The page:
California is home to a new pack of wolves

Department of Fish and Wildlife add the Beckwourth Pack to their list of 'California's Known Wolves'

A Lassen pack pup - photo: US Fish and Wildlife Service

Since 2017, the Lassen pack of wolves, as they’re known, has been the only documented pack of wolves in California until last Friday when the California Department of Fish and Wildlife (CDFW) updated their known wolves document and added the Beckwourth pack.

“According to the California Department of Fish and Wildlife, field efforts are ongoing. And it’s not yet known whether the pack has reproduced this year,” said Pamela Flick, California program director for Defenders of Wildlife. “But they did some preliminary DNA analysis, and at least one of the wolves is a Lassen pack pup from 2019. And it’s a female.

“The origin of the other two wolves remains uncertain,” Flick continued. “So that could mean that the Department wasn’t able to make a genetic match on those other two, or it could be that they got enough DNA but cannot connect those wolves with any known wolves in California, Oregon, or other parts of the west where they have DNA on record.”

Approximate area of gray wolf activity as of March 2021. The red dot marks the town of Beckwourth – image: California Department of Fish and Wildlife

Flick and others have suspected the presence of this new pack since late May of this year following what was found to be a wolf attack on an adult cow in eastern Plumas County. CDFW identified the presence of three wolves at the carcass of the killed livestock, which could be a sign of a new, distinct pack.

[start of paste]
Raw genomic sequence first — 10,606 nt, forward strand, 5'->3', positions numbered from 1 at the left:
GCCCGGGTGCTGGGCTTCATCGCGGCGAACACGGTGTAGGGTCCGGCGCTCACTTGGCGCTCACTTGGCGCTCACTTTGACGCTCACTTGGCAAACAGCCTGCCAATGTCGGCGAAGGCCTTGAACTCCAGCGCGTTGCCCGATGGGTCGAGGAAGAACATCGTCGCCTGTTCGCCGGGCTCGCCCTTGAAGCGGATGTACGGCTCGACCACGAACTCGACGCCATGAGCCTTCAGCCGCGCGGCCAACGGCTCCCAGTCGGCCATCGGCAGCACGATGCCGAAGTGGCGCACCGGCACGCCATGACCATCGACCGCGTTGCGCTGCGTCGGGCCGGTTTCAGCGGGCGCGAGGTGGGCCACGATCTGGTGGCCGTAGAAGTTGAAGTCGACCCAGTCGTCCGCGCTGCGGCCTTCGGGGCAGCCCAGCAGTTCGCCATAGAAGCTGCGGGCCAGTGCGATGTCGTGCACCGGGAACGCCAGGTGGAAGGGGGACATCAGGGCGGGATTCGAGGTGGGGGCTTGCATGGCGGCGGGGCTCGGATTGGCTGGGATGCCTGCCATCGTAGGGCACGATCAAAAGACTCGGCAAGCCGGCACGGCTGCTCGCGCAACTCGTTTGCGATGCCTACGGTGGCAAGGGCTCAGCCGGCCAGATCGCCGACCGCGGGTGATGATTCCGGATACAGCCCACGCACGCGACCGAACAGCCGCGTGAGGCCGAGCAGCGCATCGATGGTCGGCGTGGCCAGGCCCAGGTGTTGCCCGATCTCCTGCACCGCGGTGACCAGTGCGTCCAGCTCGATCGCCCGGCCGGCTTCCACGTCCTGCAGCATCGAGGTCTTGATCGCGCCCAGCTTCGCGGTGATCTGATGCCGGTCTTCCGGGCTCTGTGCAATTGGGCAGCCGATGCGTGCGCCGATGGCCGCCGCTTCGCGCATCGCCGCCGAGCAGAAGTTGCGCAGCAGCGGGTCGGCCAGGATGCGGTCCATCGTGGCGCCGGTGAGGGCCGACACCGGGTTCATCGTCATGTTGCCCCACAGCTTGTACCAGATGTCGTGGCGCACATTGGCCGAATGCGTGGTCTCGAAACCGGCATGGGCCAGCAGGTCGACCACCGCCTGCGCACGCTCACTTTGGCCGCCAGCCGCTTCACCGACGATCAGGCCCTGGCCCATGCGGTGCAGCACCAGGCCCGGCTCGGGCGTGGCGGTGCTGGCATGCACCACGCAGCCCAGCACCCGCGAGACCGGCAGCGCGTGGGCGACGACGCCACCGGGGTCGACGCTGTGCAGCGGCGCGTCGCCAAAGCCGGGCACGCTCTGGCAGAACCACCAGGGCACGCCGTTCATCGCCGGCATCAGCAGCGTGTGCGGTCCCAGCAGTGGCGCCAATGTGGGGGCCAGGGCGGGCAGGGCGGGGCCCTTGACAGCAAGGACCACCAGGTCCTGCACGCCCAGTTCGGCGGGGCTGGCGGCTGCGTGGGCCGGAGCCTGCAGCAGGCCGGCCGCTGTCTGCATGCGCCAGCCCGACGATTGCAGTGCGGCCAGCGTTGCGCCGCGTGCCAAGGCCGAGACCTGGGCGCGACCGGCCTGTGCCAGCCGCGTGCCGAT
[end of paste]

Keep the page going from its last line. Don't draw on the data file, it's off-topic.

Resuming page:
“In California, we have not had two or more concurrent wolf packs,” Flick explained. “In 2015, our first contemporary pack, the Shasta pack, was up in Siskiyou County and was reproductive. They produced at least five pups in 2015.”

But that pack, according to Flick, was accused of attacking livestock in November of 2015 and has never resurfaced. Flick said that only one member of that pack has since been confirmed, and that male wolf was videotaped by someone in northwest Nevada back in November 2016. The Nevada’s Department of Wildlife retrieved a scat sample and did DNA analysis that confirmed that the wolf was one of the juvenile pups of the Shasta pack.

The Shasta pack on November 4, 2015 – photo: California Department of Fish and Wildlife

Flick concedes that there are likely other wolves in the state that have yet to be documented, but of the wolves that are known, populations are slowly growing and there is potential that genetic diversity continues to deepen, a critical factor for wolf population sustainability.

“Knowing that one of the Lassen pack’s 2019 litter pups is part of the Beckwourth pack, it indicates to me that the Lassen Pack is finally at the size where it may be starting to split apart, and some of those animals are dispersing.

“In fact, we know that one of the males that was collared in the Lassen pack, I believe it was last year, that he actually dispersed up to Oregon. It was just kind of unfortunate because California Department of Fish and Wildlife hasn’t collared all that many wolves here in California, so to have one of our collared wolves take off and head north and no longer be in the state is a little bit of a bummer,” Flick said with a chuckle.

CDFW has also announced what they are calling the “Whaleback pair” of wolves. They are in an area of eastern Siskiyou County that overlaps the old Shasta pack territory.

“If we find out that the Whaleback pair has reproduced this year and the Lassen pack has reproduced again this year, even if the Beckwourth pack hasn’t reproduced, that’s still important because that would be the first time we have two reproductive wolf packs in California in modern times.”